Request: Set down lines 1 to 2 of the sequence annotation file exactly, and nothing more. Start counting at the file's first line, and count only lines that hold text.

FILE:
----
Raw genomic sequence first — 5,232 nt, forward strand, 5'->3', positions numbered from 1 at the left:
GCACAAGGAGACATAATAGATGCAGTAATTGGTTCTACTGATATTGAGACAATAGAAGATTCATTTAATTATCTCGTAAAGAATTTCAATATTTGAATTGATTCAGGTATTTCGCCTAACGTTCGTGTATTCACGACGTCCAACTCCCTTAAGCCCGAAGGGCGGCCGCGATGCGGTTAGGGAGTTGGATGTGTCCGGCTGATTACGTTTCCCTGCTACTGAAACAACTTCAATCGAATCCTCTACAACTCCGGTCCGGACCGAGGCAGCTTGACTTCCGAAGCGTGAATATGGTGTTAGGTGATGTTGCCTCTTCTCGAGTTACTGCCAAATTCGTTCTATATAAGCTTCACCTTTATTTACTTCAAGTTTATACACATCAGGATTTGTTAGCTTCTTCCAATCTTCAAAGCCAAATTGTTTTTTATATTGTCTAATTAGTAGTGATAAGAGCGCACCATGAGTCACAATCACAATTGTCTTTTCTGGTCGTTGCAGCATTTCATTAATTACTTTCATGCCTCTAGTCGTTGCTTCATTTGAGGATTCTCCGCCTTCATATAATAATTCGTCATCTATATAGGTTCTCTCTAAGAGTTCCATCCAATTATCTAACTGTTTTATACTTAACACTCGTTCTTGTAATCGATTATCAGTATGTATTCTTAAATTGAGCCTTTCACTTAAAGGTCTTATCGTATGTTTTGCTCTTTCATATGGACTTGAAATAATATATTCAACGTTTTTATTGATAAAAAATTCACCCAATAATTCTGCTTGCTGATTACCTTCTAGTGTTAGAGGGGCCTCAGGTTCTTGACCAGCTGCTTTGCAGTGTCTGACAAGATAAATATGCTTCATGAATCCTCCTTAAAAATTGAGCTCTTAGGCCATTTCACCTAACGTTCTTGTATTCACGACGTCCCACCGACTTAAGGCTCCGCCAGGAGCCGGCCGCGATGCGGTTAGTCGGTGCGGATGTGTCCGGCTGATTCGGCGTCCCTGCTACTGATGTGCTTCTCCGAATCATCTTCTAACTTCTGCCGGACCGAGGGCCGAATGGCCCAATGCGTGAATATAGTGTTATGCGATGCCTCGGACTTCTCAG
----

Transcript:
Raw genomic sequence first — 5,232 nt, forward strand, 5'->3', positions numbered from 1 at the left:
GCACAAGGAGACATAATAGATGCAGTAATTGGTTCTACTGATATTGAGACAATAGAAGATTCATTTAATTATCTCGTAAAGAATTTCAATATTTGAATTGATTCAGGTATTTCGCCTAACGTTCGTGTATTCACGACGTCCAACTCCCTTAAGCCCGAAGGGCGGCCGCGATGCGGTTAGGGAGTTGGATGTGTCCGGCTGATTACGTTTCCCTGCTACTGAAACAACTTCAATCGAATCCTCTACAACTCCGGTCCGGACCGAGGCAGCTTGACTTCCGAAGCGTGAATATGGTGTTAGGTGATGTTGCCTCTTCTCGAGTTACTGCCAAATTCGTTCTATATAAGCTTCACCTTTATTTACTTCAAGTTTATACACATCAGGATTTGTTAGCTTCTTCCAATCTTCAAAGCCAAATTGTTTTTTATATTGTCTAATTAGTAGTGATAAGAGCGCACCATGAGTCACAATCACAATTGTCTTTTCTGGTCGTTGCAGCATTTCATTAATTACTTTCATGCCTCTAGTCGTTGCTTCATTTGAGGATTCTCCGCCTTCATATAATAATTCGTCATCTATATAGGTTCTCTCTAAGAGTTCCATCCAATTATCTAACTGTTTTATACTTAACACTCGTTCTTGTAATCGATTATCAGTATGTATTCTTAAATTGAGCCTTTCACTTAAAGGTCTTATCGTATGTTTTGCTCTTTCATATGGACTTGAAATAATATATTCAACGTTTTTATTGATAAAAAATTCACCCAATAATTCTGCTTGCTGATTACCTTCTAGTGTTAGAGGGGCCTCAGGTTCTTGACCAGCTGCTTTGCAGTGTCTGACAAGATAAATATGCTTCATGAATCCTCCTTAAAAATTGAGCTCTTAGGCCATTTCACCTAACGTTCTTGTATTCACGACGTCCCACCGACTTAAGGCTCCGCCAGGAGCCGGCCGCGATGCGGTTAGTCGGTGCGGATGTGTCCGGCTGATTCGGCGTCCCTGCTACTGATGTGCTTCTCCGAATCATCTTCTAACTTCTGCCGGACCGAGGGCCGAATGGCCCAATGCGTGAATATAGTGTTATGCGATGCCTCGGACTTCTCAG